Developing clear guidelines for clinical and administrative decision-making.
care based on clinical judgement and operations are managed with sound
Collaborating with other VA program offices to provide training to VCL
Adding to VCL Executive Leadership Council’s (ELC) responsibilities. VCL ELC
action on clinical quality performance measures.
Implementing root cause analysis and corrective action plans to ensure
Prior to opening the Atlanta VCL call center in October 2016, VCL saw in excess
of 3,000 calls per week roll over to back-up call centers. From January 8-14, 2017, we
maintained rolled over only 58 phone calls. Since then, we continue to keep rollover
calls well below one percent. This means that on average, we answer over 99 percent
of calls received on a daily basis by the Canandaigua, New York, and Atlanta, Georgia,
VCL implemented a comprehensive workforce management system and
optimized staffing patterns to provide callers with immediate service and to achieve zero
percent routine rollover to contracted back-up centers.
During the time period of the second OIG investigation, VCL actively staffed the
Atlanta call center. New responders were hired and trained over the course of three
months, averaging 40 new responders being deployed per pay period. The standard
training cycle includes three weeks of classroom instruction and two weeks of
preceptorship prior to being released to independent work.
The chart below indicates VCL's progress over the course of the last several
months in offering superior access for Veterans during their time of need. It is worth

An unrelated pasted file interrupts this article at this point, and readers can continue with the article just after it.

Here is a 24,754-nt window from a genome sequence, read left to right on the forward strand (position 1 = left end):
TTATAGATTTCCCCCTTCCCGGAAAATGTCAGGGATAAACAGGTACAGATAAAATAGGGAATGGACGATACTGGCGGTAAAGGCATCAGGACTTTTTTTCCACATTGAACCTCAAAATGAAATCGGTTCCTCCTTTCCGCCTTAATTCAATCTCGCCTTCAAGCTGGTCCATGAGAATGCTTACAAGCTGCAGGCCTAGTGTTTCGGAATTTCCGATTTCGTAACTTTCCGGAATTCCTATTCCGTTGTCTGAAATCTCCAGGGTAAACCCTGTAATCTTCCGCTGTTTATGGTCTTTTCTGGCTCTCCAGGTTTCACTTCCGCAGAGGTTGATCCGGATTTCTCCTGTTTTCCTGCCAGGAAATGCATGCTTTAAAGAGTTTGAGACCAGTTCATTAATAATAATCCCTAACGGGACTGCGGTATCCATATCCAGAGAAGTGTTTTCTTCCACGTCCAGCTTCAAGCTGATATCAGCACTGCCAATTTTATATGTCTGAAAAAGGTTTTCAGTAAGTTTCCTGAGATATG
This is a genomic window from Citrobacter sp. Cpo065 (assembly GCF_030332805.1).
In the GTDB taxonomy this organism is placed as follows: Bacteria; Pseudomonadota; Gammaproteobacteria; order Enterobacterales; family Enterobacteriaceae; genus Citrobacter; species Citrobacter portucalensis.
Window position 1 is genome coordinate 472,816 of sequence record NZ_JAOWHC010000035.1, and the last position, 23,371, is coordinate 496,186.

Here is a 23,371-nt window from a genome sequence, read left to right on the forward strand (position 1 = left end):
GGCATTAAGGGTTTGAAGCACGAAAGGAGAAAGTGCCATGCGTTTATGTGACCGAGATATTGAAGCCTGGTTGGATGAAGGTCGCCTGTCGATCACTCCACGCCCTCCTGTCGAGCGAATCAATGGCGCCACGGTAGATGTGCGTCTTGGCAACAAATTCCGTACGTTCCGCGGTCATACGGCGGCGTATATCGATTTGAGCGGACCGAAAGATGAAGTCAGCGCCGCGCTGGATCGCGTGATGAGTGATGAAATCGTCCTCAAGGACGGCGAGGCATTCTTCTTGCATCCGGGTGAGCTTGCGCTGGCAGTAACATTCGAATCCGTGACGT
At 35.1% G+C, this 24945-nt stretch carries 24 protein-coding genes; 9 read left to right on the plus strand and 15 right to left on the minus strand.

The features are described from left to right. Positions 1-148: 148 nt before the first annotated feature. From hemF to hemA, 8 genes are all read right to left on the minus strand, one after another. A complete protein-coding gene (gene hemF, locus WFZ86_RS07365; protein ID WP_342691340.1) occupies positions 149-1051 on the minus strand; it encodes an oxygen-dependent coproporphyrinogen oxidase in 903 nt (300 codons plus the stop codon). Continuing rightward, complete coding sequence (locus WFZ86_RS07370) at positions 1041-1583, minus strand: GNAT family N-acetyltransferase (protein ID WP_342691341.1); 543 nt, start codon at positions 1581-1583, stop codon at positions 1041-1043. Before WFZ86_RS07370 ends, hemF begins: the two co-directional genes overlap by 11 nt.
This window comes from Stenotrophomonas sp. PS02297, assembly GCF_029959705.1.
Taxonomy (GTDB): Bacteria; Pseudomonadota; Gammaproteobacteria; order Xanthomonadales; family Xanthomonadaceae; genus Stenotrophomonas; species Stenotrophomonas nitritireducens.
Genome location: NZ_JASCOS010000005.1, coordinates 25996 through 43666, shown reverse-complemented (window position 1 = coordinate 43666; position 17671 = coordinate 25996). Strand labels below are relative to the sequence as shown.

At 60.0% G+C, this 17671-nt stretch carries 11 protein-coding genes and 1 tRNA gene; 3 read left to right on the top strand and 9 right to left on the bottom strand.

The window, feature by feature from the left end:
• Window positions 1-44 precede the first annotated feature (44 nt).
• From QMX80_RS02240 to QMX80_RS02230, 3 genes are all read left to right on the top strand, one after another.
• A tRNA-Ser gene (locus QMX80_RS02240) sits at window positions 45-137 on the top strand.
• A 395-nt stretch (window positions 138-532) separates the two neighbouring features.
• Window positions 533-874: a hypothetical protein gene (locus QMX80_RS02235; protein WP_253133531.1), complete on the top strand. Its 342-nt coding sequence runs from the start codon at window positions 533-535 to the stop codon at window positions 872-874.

noting, the rollover rate has dropped even while the number of calls has increased.
Weekly VCL Access Table
Week for 2016-2017
Total Number of Calls
10/30 - 11/5
The No Veterans Crisis Line Call Should Go Unanswered Act (Public Law 114-247)
directed VA to develop a quality assurance document to use in carrying out VCL. It also
required VA to develop a plan to ensure that each telephone call, text message, and
other communication to VCL, including at a backup call center, is answered in a timely
manner by a person. This is consistent with the guidance established by the American
Association of Suicidology. In addition to adhering to the requirements of the law, VCL
has enhanced the workforce with qualified responders to eliminate routine rollover of
calls to the contracted backup center. We also implemented a quality management
system, to monitor the effectiveness of the services provided by VCL. This also will
enable us to identify opportunities for continued improvement. As required by law, VA
Senate Veterans Affairs Committees by May 27, 2017.
We appreciate OIG’s review of VCL. We are committed to strengthening our
governance structure so that VCL, Office of Mental Health Operation, and Office of
Suicide Prevention are fully integrated, in order to ensure optimal clinical services. We
are committed to seamless care from the time the Veteran reaches out to VCL,
arrangements are made to ensure that the Veteran is safe, and we ensure that the
Veteran receives timely care and assistance.
We also are grateful that Congress provides the resources necessary to give
Veterans in crisis access to these necessary services. Thank you and we look forward
to your questions.